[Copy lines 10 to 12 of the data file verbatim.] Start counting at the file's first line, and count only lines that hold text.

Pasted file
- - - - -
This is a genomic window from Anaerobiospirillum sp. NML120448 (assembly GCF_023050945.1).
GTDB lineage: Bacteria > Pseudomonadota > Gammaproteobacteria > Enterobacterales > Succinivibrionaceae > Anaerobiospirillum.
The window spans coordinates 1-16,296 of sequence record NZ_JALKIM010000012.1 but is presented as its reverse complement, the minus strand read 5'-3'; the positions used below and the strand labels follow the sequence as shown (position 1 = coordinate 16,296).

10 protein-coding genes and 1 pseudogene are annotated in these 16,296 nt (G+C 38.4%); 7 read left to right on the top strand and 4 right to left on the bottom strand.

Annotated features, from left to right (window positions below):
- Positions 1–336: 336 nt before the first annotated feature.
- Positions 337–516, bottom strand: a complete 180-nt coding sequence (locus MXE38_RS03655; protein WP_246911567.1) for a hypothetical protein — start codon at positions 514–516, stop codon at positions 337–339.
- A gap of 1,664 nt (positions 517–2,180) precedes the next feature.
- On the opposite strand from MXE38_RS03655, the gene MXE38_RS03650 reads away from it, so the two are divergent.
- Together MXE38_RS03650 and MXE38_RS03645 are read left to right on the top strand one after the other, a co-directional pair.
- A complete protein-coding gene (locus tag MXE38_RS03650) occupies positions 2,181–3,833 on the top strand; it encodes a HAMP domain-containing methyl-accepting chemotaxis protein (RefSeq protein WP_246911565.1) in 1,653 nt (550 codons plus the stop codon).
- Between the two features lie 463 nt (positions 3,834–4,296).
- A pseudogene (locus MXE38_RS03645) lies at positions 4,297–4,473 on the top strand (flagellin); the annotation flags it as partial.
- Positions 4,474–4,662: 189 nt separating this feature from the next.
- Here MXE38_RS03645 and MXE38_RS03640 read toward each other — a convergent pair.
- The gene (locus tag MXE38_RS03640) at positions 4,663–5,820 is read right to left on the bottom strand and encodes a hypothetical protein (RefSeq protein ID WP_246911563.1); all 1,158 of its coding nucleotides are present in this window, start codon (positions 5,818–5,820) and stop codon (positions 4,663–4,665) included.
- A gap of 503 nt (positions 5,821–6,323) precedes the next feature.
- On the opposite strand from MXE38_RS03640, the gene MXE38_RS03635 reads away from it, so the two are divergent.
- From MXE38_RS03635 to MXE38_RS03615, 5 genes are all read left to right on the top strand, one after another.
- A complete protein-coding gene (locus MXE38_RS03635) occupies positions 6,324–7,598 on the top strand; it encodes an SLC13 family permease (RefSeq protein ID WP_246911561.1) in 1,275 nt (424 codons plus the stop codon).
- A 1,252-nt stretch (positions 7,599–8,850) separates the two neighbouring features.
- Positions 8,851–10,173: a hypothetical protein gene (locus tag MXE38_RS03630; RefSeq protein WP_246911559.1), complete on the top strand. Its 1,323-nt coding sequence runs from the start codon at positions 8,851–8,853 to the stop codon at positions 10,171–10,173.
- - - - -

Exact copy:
- Together MXE38_RS03650 and MXE38_RS03645 are read left to right on the top strand one after the other, a co-directional pair.
- A complete protein-coding gene (locus tag MXE38_RS03650) occupies positions 2,181–3,833 on the top strand; it encodes a HAMP domain-containing methyl-accepting chemotaxis protein (RefSeq protein WP_246911565.1) in 1,653 nt (550 codons plus the stop codon).
- Between the two features lie 463 nt (positions 3,834–4,296).